Violence in the Bible and the Odyssey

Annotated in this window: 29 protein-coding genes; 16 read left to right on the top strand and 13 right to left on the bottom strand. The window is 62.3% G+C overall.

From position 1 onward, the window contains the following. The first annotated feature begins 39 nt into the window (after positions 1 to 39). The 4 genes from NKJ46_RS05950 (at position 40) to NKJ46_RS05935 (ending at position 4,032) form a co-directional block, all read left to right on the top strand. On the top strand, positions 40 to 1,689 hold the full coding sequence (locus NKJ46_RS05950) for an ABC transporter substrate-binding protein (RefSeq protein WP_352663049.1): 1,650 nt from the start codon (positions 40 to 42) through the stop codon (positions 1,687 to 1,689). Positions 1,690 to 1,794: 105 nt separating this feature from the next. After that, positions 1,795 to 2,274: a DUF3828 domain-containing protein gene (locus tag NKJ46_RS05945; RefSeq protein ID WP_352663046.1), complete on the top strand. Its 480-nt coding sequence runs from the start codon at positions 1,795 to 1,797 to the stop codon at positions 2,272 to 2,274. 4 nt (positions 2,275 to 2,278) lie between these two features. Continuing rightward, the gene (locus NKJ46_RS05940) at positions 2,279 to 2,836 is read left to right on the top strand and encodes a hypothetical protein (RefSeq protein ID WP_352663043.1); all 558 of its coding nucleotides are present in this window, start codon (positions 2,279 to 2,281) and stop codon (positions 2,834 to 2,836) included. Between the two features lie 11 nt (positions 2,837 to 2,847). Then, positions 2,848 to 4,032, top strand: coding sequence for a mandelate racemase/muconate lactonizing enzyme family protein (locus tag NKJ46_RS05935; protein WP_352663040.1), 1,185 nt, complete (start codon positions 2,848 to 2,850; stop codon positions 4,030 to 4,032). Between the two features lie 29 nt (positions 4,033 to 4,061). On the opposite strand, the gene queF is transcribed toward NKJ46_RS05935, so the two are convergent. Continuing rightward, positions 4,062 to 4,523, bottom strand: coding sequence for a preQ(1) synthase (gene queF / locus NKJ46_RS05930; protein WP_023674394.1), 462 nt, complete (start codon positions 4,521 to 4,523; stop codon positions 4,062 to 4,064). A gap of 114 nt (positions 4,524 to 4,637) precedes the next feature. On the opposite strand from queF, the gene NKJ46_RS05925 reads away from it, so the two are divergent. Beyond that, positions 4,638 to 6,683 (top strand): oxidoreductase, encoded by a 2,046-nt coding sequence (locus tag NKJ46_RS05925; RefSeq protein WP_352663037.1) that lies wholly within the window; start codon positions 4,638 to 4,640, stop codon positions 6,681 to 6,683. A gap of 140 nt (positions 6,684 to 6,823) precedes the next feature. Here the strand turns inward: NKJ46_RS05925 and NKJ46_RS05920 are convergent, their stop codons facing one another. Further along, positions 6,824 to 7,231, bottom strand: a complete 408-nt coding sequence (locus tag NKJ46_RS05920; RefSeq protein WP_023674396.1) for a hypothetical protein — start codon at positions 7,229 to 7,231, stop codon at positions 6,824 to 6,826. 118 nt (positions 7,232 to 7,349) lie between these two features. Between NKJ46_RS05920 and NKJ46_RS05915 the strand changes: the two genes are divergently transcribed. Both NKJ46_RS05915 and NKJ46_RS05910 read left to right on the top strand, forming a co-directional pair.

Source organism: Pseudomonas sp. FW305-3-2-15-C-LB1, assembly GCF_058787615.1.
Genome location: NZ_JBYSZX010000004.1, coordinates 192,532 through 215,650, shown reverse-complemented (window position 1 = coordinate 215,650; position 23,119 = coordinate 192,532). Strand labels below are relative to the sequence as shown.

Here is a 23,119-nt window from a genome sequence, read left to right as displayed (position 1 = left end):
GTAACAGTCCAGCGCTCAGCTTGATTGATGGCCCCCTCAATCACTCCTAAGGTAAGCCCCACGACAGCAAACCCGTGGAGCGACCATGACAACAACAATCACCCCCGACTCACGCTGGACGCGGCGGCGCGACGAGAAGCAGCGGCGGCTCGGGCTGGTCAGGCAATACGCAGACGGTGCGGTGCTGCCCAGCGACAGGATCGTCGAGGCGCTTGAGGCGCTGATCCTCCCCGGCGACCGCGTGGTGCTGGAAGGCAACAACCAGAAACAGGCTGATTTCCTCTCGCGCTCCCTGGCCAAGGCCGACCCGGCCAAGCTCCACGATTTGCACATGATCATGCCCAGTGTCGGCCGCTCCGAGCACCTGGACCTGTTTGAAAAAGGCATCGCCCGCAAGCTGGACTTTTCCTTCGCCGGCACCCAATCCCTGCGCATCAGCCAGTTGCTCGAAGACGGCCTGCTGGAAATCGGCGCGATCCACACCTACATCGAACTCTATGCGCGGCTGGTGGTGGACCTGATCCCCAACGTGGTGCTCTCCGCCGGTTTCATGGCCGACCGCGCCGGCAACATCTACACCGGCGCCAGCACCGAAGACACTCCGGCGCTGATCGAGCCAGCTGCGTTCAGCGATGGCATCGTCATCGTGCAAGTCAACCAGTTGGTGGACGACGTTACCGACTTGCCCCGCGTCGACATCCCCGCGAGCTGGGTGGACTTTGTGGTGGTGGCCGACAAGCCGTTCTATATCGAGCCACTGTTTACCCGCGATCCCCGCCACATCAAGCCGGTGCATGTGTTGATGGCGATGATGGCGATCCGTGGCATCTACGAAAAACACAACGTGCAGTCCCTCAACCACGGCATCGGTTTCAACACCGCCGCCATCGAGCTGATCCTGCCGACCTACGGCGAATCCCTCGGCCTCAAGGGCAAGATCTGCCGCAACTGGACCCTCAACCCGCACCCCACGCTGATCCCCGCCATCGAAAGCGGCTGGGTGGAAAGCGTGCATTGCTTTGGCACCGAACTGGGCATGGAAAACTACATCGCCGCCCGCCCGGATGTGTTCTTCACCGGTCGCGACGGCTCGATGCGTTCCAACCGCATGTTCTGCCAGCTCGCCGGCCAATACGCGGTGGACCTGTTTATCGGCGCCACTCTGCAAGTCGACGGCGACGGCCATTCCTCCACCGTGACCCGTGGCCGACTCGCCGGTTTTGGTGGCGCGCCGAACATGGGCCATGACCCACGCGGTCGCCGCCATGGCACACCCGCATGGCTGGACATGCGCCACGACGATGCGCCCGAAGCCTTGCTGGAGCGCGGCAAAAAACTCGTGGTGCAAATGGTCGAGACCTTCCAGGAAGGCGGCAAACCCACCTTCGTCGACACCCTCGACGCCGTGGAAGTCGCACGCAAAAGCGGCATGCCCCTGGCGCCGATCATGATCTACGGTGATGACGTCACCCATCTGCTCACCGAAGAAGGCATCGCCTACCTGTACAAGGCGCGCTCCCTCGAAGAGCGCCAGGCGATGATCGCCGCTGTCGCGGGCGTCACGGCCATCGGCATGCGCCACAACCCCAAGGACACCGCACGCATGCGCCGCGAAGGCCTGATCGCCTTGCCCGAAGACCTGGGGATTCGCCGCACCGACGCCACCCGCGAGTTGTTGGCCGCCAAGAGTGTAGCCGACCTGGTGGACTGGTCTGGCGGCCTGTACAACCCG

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Acts of violence are prevalent in both the Bible and the Odyssey, and the reasons behind them are for very different purposes. In the bible, violence is used in moral battles as God repeatedly uses violence against sinners and His opponents to show the reader what is the correct way of living, and establish morality whereas in the Odyssey, violence is conveyed more often as a necessary and commonplace mode of revenge by someone who has been wronged, which causes many characters to commit acts of “righteous revenge.” However, when looking at the reasons for the acts of revenge by both Poseidon and Odysseus, one can see how these acts are much more products of petty human traits like personal pride and hurt feelings than of righteousness and justice. In the story of the Exodus in the bible, Moses is given the task of freeing the people of Israel from the oppression of the Pharaoh in Egypt. The Pharaoh scoffs at Moses’ command to let his people go, and does not honor the authority of Moses’ “God” even after Moses threatens the Pharaoh by telling him of the impending, God-driven plagues against Egypt if he does not heed to Moses’s instructions. Especially when the plagues start to descend upon Egypt killing many around the Pharaoh, one starts to wonder why he is still so proud and stubborn. To explain, God reveals to Moses that he repeatedly “harden(s) Pharaoh’s heart, that I may multiply My signs and marvels in the land of Egypt.”(Ex 7.13) Here God explains his seemingly counterintuitive plan. He continues to harden the Pharaoh’s heart over and over again in an effort to make God’s power increasingly prevalent and obvious. If Pharaoh had given up at the first sign of trouble, which one probably would have if suddenly his nation’s rivers ran red with blood and his villages were overrun with frogs and disgusting insects, God’s strength wouldn’t have been exhibited as

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